The recent spike in helicopter
losses in Iraq, caused the U.S. Army, the major used of helicopters in the
American military, to double check their pilot training, and defensive tactics.
Just as Russian helicopter pilots quickly learned how to avoid ground fire in
Chechnya when they went in to pacify the place in 1999, the U.S. encountered
the same problems in 2003. The United States did not have as many problems in
Afghanistan in 2001, but Iraq was a different story. Old tactics and maneuvers
were relearned. Why did this stuff have to be relearned? Simply because the
best maneuvers were basically dangerous and hard on the engines. It's an old
pattern. Once peace returns, commanders are under pressure to reduce training
accidents, and the cost of maintaining the helicopters. That means realistic
training for combat gets watered down until it isn't there any more.
As expected, the Afghanistan and Iraq
experience changed how army helicopter pilots are trained. Pilots are now
allowed to practice violent evasive maneuvers, that were formerly banned during
training (because they were dangerous). Iraq showed that it was more dangerous
to learn how to do these maneuvers, for the first time, while being shot at.
Some of the more extreme evasive maneuvers can be practiced in simulators. But
eventually you have to try it in an actual helicopter, to attain full confidence
in the newly developed skills. Helicopter maintenance personnel are also being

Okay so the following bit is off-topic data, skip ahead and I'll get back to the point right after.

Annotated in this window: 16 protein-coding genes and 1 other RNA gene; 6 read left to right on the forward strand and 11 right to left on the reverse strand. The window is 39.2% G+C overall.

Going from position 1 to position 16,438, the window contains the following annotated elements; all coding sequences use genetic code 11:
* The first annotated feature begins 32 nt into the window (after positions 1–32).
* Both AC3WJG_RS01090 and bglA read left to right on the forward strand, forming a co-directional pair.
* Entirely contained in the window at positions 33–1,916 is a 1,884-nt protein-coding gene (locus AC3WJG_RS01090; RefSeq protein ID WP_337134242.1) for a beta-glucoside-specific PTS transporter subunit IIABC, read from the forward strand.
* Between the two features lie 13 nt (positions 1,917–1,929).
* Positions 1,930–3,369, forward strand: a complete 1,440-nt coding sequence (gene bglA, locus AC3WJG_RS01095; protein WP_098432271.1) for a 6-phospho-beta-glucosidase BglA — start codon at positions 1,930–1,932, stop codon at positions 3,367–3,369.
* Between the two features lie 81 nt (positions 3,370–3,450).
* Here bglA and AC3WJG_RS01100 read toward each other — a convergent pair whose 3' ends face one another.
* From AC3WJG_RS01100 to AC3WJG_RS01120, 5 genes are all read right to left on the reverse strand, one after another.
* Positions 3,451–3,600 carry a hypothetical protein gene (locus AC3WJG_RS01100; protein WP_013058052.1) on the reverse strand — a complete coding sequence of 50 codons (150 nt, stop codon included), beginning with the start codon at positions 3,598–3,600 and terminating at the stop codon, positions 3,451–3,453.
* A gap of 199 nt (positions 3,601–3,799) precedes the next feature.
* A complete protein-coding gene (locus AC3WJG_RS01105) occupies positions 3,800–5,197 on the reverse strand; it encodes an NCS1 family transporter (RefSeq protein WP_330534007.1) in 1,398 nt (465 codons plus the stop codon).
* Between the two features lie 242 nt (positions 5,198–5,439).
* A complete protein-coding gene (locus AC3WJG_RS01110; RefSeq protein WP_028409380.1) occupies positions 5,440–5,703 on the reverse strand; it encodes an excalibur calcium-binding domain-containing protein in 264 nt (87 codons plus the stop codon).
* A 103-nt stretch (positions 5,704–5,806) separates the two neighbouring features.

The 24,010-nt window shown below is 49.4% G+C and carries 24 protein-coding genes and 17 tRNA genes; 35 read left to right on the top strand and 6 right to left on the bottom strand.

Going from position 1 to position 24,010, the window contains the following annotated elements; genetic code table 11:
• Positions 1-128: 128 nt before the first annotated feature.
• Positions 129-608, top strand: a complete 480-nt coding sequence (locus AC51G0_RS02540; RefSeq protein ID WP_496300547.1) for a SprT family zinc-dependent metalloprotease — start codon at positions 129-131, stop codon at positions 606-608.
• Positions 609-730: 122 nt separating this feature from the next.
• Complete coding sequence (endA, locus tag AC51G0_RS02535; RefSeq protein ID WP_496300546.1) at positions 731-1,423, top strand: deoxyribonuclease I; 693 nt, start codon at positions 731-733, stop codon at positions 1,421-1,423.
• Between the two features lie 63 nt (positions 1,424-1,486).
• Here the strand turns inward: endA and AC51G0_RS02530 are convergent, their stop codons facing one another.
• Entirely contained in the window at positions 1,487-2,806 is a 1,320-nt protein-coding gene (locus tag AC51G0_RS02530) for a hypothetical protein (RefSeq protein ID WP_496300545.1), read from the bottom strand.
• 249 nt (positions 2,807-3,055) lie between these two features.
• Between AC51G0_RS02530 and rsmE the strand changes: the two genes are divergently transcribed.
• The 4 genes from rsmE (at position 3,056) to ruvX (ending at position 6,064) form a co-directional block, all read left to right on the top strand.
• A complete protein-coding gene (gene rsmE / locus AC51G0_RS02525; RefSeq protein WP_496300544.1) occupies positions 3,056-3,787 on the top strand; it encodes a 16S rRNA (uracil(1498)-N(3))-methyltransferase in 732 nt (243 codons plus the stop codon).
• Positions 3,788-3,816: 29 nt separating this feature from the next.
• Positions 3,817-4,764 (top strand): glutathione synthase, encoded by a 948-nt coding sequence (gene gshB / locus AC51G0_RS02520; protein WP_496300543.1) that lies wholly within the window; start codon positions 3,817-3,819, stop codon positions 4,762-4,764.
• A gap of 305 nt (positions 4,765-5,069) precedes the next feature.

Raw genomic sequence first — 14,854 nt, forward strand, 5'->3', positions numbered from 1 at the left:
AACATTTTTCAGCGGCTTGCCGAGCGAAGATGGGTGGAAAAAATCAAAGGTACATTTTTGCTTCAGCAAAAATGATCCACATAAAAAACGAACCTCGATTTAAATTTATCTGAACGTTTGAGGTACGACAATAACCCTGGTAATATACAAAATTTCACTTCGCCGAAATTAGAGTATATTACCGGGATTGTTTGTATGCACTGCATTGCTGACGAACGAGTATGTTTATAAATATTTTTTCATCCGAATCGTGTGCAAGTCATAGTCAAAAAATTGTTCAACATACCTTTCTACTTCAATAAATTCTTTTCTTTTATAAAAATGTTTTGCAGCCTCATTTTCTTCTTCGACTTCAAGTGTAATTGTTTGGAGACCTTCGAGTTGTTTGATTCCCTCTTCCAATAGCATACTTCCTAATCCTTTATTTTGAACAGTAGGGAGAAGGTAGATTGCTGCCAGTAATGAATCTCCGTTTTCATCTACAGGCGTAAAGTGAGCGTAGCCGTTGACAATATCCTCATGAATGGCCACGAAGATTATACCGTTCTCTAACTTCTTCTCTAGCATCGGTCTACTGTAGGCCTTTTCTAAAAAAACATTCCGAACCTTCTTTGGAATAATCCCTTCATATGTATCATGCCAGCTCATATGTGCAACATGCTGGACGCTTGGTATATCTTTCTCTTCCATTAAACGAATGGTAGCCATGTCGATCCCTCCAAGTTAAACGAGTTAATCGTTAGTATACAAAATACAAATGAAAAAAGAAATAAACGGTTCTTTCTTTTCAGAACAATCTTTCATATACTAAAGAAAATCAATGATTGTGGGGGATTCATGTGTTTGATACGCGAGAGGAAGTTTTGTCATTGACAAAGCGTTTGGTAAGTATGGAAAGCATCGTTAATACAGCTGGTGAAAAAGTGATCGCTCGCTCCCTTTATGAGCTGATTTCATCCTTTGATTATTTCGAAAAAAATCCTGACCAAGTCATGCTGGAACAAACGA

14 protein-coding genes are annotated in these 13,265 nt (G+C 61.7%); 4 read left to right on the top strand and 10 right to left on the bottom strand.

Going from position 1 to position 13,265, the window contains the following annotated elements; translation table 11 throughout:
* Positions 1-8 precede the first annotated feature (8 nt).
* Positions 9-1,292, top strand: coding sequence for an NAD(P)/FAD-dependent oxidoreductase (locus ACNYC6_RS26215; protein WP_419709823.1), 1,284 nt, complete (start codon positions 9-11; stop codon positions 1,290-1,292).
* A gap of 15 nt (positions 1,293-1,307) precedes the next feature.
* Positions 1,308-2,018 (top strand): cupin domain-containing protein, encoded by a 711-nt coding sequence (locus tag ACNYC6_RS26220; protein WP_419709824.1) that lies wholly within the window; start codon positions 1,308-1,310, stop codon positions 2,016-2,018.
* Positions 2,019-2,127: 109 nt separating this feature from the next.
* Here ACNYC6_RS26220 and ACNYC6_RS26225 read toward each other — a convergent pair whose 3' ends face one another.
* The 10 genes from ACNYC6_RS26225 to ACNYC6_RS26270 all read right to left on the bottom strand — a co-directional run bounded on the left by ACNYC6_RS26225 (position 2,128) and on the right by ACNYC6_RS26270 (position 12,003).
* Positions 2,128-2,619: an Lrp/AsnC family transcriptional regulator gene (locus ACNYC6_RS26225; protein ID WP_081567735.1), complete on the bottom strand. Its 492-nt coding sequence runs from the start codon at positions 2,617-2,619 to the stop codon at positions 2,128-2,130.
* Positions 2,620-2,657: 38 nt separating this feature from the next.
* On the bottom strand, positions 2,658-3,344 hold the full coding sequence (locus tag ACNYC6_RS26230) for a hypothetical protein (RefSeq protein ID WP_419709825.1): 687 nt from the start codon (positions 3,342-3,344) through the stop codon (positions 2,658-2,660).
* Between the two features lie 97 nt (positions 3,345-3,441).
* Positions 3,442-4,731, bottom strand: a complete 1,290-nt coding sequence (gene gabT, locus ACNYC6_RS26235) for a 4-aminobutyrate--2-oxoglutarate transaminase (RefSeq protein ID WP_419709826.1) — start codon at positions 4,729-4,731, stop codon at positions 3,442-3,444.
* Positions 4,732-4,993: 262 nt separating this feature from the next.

given new equipment and materials to make it easier to maintain equipment in
very sandy conditions. Pilots and support troops are debriefed after their
service in Afghanistan and Iraq, and more changes to training and tactics will
come about as a result of troop reports.
As a result of all this, the loss rate of
helicopters in Iraq is half of what it was in Vietnam. But the current spike in
losses was part chance (what statisticians call "clustering") and partly the
result of at least one group of terrorists taking advantage of some pilots
getting in to predictable routines, which provided more opportunities to ambush
low flying choppers. With the element of surprise gone, and all pilots reminded
of how important it is to fly unpredictably, the loss spike passed.
The U.S. Army trains about 1,100 new helicopter
pilots a year, and nearly all the instructors are now combat veterans. Not all
pilots have had a chance to fly in a combat zone yet, but for the next decade
or so, the army will have a core group of combat experienced pilots, who will
keep reminding the brass that realistic training matters. That probably won't
stop the usual trend towards watered down, safer and cheaper, training. But the
growing use of, more realistic, flight simulators, will enable to get some
exposure to simulated combat conditions, and flying those dangerous, but